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Frank Capra’s It’s a Wonderful Life replayed for me throughout my youth like the Alistair Syms A Christmas Carol did at Christmas, like the Passion did at Easter. The missionaries rolled a movie for a tribe in Africa: King Kong. There was a malfunction with the delivery plane, so the missionaries showed King Kong again. The third week secured a new movie to show: the tribe rebelled: no, they wanted King Kong! Ritual is what they wanted, more than drama. Don’t put ketchup on the hot dog, not if you’ve first served it to me with mustard.
In the 1950s A Christmas Carol showed every afternoon on Million Dollar Movie, sometimes in the evening too. I watched again and again: the way I listened to Benny Goodman’s Sing Sing Sing, from the Carnegie Hall album. Ditto It’s a Wonderful Life, albeit fewer repetitions. (I was seventy before I realized how profoundly Frank Capra’s showing Jimmy Stewart how his town would change, much for the worse, if poor suffering schmuck Jimmy hadn’t lived influenced my own writing. My Dark Beacon comes straight from it.) Wonderful, wonderful, and Donna Reed: wonderful.
We live in the age of mass production, duplication, repetition. You may not have seen any of these films as often as I did, but maybe you saw On the Waterfront, or East of Eden, or The Sound of Music again and again, till it was part of your own fabric. Something: something profound: the same hymn, over and over, the same franchise hamburger.
Skinny string bean Jimmy Stewart sure was the perfect schmuck hero for Frank Capra: utterly ordinary except for being tall and skinny, with a funny way of speaking.
You could have seen Shane a zillion times and East of Eden never. You could have seen Bogart a zillion times and Stewart only a dozen. You could have read the Gospel of John daily, but Job never. The medieval peasant saw the same mass, over and over, but the Quaker never a one. All that Jimmy and Donna Reed, and that Christmas tree, and everyone bringing money, over and over, yet somehow I only saw Mr. Smith Goes to Washington once: till today: hence I blabber. I was only one year old when the movie was released, but somehow I saw it: by the time I was a teen, at least once, but not many times more than once. It’s azaming to see it again.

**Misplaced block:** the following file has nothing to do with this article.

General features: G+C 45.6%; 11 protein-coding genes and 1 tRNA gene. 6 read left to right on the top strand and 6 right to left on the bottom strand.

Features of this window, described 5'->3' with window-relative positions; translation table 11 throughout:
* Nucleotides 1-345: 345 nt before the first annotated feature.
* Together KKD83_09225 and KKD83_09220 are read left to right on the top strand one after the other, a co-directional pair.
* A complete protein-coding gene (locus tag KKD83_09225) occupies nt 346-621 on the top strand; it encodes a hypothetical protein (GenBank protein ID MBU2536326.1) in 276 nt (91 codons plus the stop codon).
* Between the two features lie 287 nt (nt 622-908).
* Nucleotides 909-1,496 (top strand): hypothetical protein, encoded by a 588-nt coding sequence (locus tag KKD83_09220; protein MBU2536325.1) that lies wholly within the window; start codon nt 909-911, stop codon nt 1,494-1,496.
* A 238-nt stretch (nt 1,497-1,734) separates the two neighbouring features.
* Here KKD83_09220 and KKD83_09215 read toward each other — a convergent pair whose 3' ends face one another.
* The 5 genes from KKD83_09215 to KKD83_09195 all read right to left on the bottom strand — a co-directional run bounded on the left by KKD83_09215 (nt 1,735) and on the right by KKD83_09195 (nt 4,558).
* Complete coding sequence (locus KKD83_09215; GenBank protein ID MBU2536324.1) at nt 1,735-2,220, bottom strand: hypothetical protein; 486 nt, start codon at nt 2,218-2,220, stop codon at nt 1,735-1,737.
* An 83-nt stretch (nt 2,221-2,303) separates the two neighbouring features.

Go thou and do likewise.
While I comment on a thing or two, scrapbook style, today, tomorrow.
Capra ends the one film with everyone singing Auld Lang Syne; he puts it right at the beginning of Smith. But let me tell you the specific that made me hit the pause key: when and how Capra shows skinny Jimmy for the first time: eleven minutes into it! The screen has been stuffed with fat cats, a Hollywood full of pork-faced character actors: Edward Arnold and clone after clone. Every one of them is defrauding the American people: some dam, buried in some irrelevant bill: pork, pork, pork. Somebody’s dead, somebody’s got to appoint a replacement senator, the string pullers have to make sure their strings are securely controlling everyone whose name is in the paper …
This Smith movie is pure Pottersville, zero Bedford Falls: until the camera falls on Jimmy!
Last night I viewed a doc on teenagers, an artificial side-product of the Twentieth Century. Reviewig the early days of the Third Reich we see the origins of the boyscouts: serviceable fascist labor: and pround of it! One of Smith‘s fat cats is as stuffed with pork as any, but all his kids are scouts: products of Roosevelt’s CCC! Jimmy is the boys’ hero scout-leader, rubbing two boys together to make a fire, pretending that land-theft is the Christian thing to do.
These Capra films are nightmares! lovable nightmares. Boy do they look different to me at seventy-six, the anarchist jailbird, snuffed philosopher, than they did at ten, thirteen, sixteen … when I was just plain Tom Sawyer.
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